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Electroconvulsive Therapy Anesthesia Practice Patterns: Results of A UK Postal Survey

Bwalya, Godfrey M. BSc, MB, ChB, FRCA*; Srinivasan, Venkatasubramanian MD, MMedSc, FCARCSI*; Wang, Michael BSc, MSc, PhD, CPsychol, FBPsS

doi: 10.1097/YCT.0b013e3181df1d4f
Original Studies

Objective: To review anesthesia practice patterns associated with electroconvulsive therapy (ECT) in the UK.

Methods: A 12-item questionnaire survey on the practice of ECT anesthesia was sent to all units in the UK identified as providing ECT services.

Results: One hundred thirty active ECT units were identified. Sixty-six (51%) responded. Forty-five percent of respondents worked in units located within acute hospital boundaries and 53% outside acute hospital boundaries. Forty-seven percent of respondents were associated with units providing consultant anesthetic cover for 75-100% of ECT sessions. Twenty-seven percent of the units did not use capnography, 17% did not use continuous electrocardiography, and 16% did not use noninvasive blood pressure monitoring.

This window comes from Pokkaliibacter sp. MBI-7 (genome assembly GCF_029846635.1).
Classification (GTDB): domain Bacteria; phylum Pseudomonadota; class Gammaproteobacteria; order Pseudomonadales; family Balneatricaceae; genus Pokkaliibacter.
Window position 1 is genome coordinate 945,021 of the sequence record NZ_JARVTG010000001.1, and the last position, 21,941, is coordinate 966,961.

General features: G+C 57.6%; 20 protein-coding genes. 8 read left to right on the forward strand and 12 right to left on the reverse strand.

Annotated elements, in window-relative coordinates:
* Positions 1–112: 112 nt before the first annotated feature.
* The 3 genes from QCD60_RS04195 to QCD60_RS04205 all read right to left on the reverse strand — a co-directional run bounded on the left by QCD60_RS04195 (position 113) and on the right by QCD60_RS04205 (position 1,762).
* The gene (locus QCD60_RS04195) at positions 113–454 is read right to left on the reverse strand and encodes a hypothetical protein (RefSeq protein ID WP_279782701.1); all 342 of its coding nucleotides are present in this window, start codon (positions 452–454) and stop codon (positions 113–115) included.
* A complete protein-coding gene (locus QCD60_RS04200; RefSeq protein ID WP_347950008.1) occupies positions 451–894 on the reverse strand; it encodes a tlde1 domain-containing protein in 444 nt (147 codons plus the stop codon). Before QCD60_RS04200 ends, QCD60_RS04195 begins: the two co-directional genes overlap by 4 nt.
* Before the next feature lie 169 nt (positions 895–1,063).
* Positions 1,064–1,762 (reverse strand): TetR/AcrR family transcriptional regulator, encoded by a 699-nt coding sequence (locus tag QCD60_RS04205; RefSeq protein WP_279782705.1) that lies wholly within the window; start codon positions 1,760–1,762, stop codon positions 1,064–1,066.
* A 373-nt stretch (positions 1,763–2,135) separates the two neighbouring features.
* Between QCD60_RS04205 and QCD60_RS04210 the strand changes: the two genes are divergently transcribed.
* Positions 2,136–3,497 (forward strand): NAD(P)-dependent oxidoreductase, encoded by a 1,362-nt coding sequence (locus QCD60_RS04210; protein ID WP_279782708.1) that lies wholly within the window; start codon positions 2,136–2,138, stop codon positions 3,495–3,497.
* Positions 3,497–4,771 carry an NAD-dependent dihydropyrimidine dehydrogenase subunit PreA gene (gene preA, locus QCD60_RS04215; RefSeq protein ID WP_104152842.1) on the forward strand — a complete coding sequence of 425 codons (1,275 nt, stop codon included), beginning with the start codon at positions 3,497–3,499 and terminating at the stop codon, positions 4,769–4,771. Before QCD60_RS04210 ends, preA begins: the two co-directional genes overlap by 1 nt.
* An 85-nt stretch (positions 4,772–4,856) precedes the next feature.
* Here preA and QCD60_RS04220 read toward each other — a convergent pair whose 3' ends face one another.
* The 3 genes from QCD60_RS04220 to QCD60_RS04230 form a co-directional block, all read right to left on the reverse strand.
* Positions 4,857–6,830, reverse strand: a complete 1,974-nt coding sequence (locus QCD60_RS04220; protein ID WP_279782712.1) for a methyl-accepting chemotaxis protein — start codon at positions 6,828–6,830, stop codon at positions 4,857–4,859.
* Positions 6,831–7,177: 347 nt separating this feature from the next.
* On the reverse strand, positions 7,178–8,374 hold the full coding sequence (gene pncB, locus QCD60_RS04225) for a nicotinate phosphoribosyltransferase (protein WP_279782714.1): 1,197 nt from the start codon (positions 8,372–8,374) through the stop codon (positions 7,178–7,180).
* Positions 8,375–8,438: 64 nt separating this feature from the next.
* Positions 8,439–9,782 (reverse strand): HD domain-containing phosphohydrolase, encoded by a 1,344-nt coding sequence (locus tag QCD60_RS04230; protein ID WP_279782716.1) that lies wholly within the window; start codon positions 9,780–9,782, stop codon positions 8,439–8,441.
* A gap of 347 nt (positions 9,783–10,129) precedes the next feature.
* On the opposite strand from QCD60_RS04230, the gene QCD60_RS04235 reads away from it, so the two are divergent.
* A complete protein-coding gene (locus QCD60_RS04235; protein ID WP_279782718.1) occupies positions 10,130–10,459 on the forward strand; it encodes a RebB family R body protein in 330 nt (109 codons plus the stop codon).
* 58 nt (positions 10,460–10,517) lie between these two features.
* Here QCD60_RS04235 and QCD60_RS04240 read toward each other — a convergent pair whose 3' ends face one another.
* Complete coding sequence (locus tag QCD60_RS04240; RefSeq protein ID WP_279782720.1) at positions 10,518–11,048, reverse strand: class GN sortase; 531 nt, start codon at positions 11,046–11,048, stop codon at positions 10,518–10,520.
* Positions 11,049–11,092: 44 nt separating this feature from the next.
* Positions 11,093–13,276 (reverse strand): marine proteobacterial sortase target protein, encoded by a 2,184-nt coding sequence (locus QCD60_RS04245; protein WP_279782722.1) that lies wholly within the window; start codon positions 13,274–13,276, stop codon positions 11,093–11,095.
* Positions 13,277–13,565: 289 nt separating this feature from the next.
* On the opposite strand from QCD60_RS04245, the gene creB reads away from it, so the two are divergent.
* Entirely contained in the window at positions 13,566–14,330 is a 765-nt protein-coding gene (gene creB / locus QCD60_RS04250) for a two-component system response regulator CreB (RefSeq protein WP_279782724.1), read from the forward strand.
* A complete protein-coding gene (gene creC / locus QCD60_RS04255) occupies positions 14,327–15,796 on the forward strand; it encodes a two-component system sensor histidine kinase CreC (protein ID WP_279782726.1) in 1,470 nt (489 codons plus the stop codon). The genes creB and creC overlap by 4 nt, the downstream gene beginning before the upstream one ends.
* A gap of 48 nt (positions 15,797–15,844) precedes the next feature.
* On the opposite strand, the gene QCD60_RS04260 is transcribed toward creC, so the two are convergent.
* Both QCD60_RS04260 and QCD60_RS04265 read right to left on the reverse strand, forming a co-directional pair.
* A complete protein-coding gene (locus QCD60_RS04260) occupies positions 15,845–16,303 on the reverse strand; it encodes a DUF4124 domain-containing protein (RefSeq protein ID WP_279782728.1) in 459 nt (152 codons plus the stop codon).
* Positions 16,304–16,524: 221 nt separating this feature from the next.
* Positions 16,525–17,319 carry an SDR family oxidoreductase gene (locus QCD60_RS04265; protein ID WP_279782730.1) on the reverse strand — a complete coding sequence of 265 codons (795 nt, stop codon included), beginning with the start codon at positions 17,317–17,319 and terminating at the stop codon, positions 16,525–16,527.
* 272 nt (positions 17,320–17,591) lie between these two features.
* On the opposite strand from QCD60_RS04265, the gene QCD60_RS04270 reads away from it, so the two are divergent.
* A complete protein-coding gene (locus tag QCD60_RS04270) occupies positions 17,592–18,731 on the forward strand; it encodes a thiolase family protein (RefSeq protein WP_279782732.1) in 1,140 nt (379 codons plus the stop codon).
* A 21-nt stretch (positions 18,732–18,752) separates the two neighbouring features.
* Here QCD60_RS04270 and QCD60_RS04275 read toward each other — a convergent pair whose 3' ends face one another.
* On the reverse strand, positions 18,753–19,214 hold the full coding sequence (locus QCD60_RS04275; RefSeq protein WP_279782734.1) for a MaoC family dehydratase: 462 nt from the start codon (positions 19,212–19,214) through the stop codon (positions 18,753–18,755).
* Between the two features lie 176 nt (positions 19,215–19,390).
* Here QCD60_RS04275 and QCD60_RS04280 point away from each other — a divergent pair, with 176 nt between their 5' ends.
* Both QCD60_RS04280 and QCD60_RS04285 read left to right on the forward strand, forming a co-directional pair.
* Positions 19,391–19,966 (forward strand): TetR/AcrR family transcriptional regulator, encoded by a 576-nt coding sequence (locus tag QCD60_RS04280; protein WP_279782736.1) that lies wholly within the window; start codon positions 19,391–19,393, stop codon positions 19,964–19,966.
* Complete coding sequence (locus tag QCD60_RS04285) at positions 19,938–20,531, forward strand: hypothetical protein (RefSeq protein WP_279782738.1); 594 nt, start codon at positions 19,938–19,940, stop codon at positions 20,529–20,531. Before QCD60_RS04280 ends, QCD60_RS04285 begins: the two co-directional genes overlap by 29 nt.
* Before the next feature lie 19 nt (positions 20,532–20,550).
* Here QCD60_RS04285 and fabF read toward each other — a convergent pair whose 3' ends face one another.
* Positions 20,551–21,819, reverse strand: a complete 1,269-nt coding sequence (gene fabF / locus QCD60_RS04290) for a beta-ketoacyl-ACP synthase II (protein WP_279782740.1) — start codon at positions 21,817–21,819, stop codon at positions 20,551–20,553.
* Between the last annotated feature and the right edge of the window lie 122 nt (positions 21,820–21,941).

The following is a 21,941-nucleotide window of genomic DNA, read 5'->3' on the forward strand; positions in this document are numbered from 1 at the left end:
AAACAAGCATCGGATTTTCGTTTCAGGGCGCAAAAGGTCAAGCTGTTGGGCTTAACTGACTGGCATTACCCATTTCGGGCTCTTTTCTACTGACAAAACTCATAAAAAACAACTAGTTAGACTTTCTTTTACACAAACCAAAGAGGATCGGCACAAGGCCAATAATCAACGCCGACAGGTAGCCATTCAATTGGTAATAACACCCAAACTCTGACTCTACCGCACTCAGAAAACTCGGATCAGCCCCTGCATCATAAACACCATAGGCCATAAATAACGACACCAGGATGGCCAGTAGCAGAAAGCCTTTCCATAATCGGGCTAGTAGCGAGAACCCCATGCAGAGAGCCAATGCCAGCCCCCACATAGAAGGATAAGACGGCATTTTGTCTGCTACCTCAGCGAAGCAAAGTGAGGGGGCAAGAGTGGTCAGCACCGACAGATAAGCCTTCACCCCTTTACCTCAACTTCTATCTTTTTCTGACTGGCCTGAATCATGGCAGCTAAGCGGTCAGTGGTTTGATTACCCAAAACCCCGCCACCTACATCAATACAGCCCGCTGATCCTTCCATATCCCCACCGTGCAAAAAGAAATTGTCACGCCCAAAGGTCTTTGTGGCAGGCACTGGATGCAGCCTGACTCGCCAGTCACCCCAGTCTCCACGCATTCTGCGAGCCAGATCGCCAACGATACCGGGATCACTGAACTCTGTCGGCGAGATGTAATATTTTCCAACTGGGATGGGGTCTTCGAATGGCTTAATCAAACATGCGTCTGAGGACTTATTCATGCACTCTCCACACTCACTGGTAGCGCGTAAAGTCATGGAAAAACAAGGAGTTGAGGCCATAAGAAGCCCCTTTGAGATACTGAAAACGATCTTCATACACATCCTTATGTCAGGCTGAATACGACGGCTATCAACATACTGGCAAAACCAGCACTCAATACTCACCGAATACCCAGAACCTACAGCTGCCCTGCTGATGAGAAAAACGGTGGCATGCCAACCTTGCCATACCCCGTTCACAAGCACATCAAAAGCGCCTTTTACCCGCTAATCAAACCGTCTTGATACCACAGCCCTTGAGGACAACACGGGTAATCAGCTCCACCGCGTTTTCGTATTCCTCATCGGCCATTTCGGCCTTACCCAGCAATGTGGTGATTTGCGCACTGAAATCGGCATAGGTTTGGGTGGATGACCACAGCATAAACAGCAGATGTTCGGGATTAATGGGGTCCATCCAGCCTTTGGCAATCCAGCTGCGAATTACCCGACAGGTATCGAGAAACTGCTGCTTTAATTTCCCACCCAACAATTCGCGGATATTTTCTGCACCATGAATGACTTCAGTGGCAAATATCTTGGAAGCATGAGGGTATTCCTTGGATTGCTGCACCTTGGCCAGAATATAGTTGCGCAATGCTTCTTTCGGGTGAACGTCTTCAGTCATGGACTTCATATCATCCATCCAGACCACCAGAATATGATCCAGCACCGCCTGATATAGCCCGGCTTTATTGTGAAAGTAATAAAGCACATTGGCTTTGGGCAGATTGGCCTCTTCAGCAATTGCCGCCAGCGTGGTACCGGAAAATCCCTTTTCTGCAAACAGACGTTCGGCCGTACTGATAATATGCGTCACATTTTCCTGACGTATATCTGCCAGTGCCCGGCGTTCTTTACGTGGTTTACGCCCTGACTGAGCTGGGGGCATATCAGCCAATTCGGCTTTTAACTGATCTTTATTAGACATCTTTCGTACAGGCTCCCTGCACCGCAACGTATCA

Limitations: Results were entirely from respondents. No practices were directly observed.

Conclusions: Although there is apparent widespread recognition of ECT Accreditation Service guidelines, compliance with recommended standards is variable. Given the typically high comorbidity of ECT patients, and indications of elevated anesthetic risk from non-UK studies, this has important implications for the safety of ECT anesthesia in the UK.

From the *Division of Anaesthesia and Critical Care, Hull and East Yorkshire NHS Hospitals Trust, Hull; and †Clinical Psychology Unit, University of Leicester, Leicester, UK.

Received for publication November 21, 2009; accepted February 16, 2010.

Reprints: Godfrey M. Bwalya, BSc, MB, ChB, FRCA, Department of Anaesthesia, Hull Royal Infirmary, Anlaby Rd, Hull HU15 1LL, UK (e-mail:

© 2011 Lippincott Williams & Wilkins, Inc.